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Black Parrot, Green Crow Paperback – June, 2003

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Product Details

  • Paperback: 244 pages
  • Publisher: Mage Publishers (June 2003)
  • Language: English
  • ISBN-10: 0934211744
  • ISBN-13: 978-0934211741
  • Product Dimensions: 6 x 0.6 x 9 inches
  • Shipping Weight: 13 ounces (View shipping rates and policies)
  • Average Customer Review: 5.0 out of 5 stars  See all reviews (1 customer review)
  • Amazon Best Sellers Rank: #2,939,900 in Books (See Top 100 in Books)

Editorial Reviews


"A thoroughly contemporary work, a lament for a lost utopia." -- Times Literary Supplement for Golshiri's King of the Benighted

From the Inside Flap

Until now, only a sparse selection of Golshiri’s fiction has been available in English translation--three short stories, a novella written under a pseudonym, and his novel Prince Ehtejab, which was made into a film. Now, Black Parrot, Green Crow brings together the largest collection of Golshiri’s writings in any language--eighteen short stories and three poems. They span the arc of Golshiri’s career as a writer, from his days as a young student in Isfahan under the Pahlavi regime, to the 1980s and 1990s, and the disappointment of Iranian people with the Islamic Republic. Golshiri’s stories, crafted with a withering irony, expose the fanatical and draconian political apparatus of tyrannical regimes, while his wry humor and delicate sensitivity to the human condition tempers the blistering satire, making the narratives short but nonetheless harrowing and touching tragedies. The tales are filled with the uncertainty of life in a culture undergoing drastic change, a! nd hauntingly etch the plight of the individual in a climate of political oppression.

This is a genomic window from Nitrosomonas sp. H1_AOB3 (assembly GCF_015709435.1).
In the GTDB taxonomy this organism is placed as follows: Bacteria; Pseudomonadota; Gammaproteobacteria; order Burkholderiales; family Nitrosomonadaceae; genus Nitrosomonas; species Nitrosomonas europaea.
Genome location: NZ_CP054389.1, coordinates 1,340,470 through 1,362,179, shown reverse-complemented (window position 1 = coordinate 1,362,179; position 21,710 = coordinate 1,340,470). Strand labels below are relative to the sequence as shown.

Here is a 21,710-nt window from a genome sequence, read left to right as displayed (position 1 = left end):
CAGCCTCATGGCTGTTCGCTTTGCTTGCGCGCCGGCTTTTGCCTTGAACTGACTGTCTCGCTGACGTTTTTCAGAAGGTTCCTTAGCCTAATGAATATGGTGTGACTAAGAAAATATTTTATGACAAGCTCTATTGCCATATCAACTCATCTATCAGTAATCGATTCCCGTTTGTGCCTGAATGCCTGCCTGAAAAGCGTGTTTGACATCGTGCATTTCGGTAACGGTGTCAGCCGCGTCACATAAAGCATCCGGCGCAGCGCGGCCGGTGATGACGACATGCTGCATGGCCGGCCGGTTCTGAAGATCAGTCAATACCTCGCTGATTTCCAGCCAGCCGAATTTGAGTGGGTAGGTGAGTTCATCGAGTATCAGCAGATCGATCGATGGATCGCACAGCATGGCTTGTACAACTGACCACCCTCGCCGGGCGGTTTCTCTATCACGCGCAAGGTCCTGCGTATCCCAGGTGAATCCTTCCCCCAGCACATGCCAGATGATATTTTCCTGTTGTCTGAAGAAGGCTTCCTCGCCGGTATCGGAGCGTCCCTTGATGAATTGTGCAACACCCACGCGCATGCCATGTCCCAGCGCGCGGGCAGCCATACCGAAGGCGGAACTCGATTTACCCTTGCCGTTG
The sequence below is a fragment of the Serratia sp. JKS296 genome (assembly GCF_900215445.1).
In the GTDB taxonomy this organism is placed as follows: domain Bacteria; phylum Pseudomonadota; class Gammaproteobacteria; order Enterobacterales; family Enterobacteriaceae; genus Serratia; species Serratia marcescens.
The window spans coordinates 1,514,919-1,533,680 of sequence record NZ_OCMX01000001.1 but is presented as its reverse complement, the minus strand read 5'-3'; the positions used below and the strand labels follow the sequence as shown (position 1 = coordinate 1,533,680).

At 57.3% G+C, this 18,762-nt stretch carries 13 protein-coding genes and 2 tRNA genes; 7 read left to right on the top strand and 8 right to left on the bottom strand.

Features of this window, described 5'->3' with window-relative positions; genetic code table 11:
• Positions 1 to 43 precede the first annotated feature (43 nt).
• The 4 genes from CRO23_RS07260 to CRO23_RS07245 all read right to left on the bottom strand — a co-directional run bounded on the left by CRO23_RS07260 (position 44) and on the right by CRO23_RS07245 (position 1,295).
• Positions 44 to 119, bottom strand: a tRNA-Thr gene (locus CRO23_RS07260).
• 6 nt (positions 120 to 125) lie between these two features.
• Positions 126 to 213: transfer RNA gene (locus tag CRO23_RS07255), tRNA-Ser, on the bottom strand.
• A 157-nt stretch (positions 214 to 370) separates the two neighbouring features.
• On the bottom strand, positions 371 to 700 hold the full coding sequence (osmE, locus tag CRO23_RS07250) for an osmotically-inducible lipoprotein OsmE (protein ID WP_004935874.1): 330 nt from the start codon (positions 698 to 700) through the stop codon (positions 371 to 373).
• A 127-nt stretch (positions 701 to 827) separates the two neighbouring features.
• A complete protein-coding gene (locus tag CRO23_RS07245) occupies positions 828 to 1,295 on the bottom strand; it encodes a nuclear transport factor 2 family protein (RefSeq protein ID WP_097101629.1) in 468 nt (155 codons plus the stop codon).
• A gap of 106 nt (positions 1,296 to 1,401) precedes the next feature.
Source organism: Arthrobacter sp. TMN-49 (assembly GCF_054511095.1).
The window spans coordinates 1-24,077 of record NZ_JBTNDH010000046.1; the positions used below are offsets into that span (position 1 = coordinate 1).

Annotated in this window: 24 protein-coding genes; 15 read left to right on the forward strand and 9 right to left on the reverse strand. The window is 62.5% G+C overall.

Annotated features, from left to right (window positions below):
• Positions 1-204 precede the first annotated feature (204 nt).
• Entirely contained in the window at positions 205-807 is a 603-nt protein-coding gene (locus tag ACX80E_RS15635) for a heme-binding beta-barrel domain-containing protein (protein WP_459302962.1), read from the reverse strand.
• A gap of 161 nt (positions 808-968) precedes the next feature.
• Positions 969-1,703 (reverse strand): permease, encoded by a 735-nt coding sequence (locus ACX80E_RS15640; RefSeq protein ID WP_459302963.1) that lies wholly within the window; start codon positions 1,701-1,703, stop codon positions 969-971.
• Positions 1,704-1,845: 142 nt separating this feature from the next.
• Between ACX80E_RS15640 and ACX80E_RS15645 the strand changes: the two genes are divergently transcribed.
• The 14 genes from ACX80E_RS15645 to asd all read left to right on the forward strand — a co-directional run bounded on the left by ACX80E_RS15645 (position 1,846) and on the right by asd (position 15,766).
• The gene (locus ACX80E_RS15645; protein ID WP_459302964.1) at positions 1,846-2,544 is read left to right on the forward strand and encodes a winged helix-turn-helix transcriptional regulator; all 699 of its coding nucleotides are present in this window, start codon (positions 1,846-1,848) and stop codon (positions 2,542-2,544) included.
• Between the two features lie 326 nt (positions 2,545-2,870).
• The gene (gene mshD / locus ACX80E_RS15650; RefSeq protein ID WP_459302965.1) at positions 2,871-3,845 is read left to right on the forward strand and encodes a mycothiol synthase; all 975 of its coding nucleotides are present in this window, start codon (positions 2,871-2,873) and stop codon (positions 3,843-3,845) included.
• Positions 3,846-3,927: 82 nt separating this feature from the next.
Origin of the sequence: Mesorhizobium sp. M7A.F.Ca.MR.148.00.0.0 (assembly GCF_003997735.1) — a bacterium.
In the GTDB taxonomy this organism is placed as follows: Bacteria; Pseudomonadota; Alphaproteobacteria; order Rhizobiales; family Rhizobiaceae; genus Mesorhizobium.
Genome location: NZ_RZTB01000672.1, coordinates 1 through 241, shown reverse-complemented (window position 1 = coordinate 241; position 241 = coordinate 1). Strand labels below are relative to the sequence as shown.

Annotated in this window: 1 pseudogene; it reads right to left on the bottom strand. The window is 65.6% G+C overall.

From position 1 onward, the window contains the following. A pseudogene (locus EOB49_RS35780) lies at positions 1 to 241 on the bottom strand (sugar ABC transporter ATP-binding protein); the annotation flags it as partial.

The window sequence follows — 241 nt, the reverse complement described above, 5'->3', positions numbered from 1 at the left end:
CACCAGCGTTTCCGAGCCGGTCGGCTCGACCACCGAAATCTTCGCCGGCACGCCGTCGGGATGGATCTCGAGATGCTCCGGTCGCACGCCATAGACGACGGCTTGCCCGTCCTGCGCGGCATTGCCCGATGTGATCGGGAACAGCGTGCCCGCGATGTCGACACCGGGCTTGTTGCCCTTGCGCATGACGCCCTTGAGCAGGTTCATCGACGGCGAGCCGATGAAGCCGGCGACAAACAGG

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2 of 3 people found the following review helpful By Brian H. Appleton on December 31, 2010
Format: Paperback Verified Purchase
Houshang Golshiri is another amazing Iranian contemporary can sense the influence of Sadegh Hedayat in that the subjects of many of these short stories are dark and mysterious in this collection with the ironic title Black Parrot, Green Crow which some say symbolizes the clerics and the greens. There is in Houshang's writing that same kind of interrupted flow of consciousness where repeated sentences reappear again and again without objects, leading to great suspence and wonder...disturbed thought,like synapses not being made...the reader senses the dread and the fatal ending on its way sometimes predictable often not. "The Wolf" is such a story. We know that it will end badly with the beautiful wife of the professor and her obsession with the wolf or the "The Portrait of the Innocent I" in which a scare crow named Hassani in a field has strange effects on the minds of the villagers and people keep meeting calamitous and mysterious ends next to it or with articles of their clothing found on the scare crow.

There is also a subtle criticism of some of the negative aspects of Persian culture. The first story "Behind the Thin Stalks of the Bamboo Screen" reveal the worthlessness and abuse assigned to a poor disfigured prostitute while the antagonist fantasizes over a photo of a Western blonde cut out of a magazine. "The Man with the Red Tie" shows the colossal stupidity of the secret police under the IRI and yet it is also quite a humorous story. "My China Doll" is a shocking psychological landscape of a little girl whose father has been jailed and disappeared by the IRI we presume.
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